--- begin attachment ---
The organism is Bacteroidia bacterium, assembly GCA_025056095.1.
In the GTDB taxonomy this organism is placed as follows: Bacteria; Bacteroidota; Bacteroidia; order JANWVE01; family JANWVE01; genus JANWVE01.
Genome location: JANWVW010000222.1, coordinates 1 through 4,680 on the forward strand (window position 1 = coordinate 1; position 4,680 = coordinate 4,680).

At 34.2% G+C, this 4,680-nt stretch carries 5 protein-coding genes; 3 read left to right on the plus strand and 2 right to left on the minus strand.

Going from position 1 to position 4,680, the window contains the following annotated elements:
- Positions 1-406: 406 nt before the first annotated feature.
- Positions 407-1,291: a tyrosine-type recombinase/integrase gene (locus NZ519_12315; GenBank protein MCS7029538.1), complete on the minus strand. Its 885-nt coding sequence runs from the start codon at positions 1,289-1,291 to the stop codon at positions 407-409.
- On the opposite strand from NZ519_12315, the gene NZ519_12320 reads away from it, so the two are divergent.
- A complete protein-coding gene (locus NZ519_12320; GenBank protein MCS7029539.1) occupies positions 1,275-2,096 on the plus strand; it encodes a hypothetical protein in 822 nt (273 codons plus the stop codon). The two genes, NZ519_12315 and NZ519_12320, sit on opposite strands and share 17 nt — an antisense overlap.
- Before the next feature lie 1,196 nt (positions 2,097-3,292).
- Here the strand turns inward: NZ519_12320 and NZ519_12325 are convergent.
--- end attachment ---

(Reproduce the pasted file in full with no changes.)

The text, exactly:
The organism is Bacteroidia bacterium, assembly GCA_025056095.1.
In the GTDB taxonomy this organism is placed as follows: Bacteria; Bacteroidota; Bacteroidia; order JANWVE01; family JANWVE01; genus JANWVE01.
Genome location: JANWVW010000222.1, coordinates 1 through 4,680 on the forward strand (window position 1 = coordinate 1; position 4,680 = coordinate 4,680).

At 34.2% G+C, this 4,680-nt stretch carries 5 protein-coding genes; 3 read left to right on the plus strand and 2 right to left on the minus strand.

Going from position 1 to position 4,680, the window contains the following annotated elements:
- Positions 1-406: 406 nt before the first annotated feature.
- Positions 407-1,291: a tyrosine-type recombinase/integrase gene (locus NZ519_12315; GenBank protein MCS7029538.1), complete on the minus strand. Its 885-nt coding sequence runs from the start codon at positions 1,289-1,291 to the stop codon at positions 407-409.
- On the opposite strand from NZ519_12315, the gene NZ519_12320 reads away from it, so the two are divergent.
- A complete protein-coding gene (locus NZ519_12320; GenBank protein MCS7029539.1) occupies positions 1,275-2,096 on the plus strand; it encodes a hypothetical protein in 822 nt (273 codons plus the stop codon). The two genes, NZ519_12315 and NZ519_12320, sit on opposite strands and share 17 nt — an antisense overlap.
- Before the next feature lie 1,196 nt (positions 2,097-3,292).
- Here the strand turns inward: NZ519_12320 and NZ519_12325 are convergent.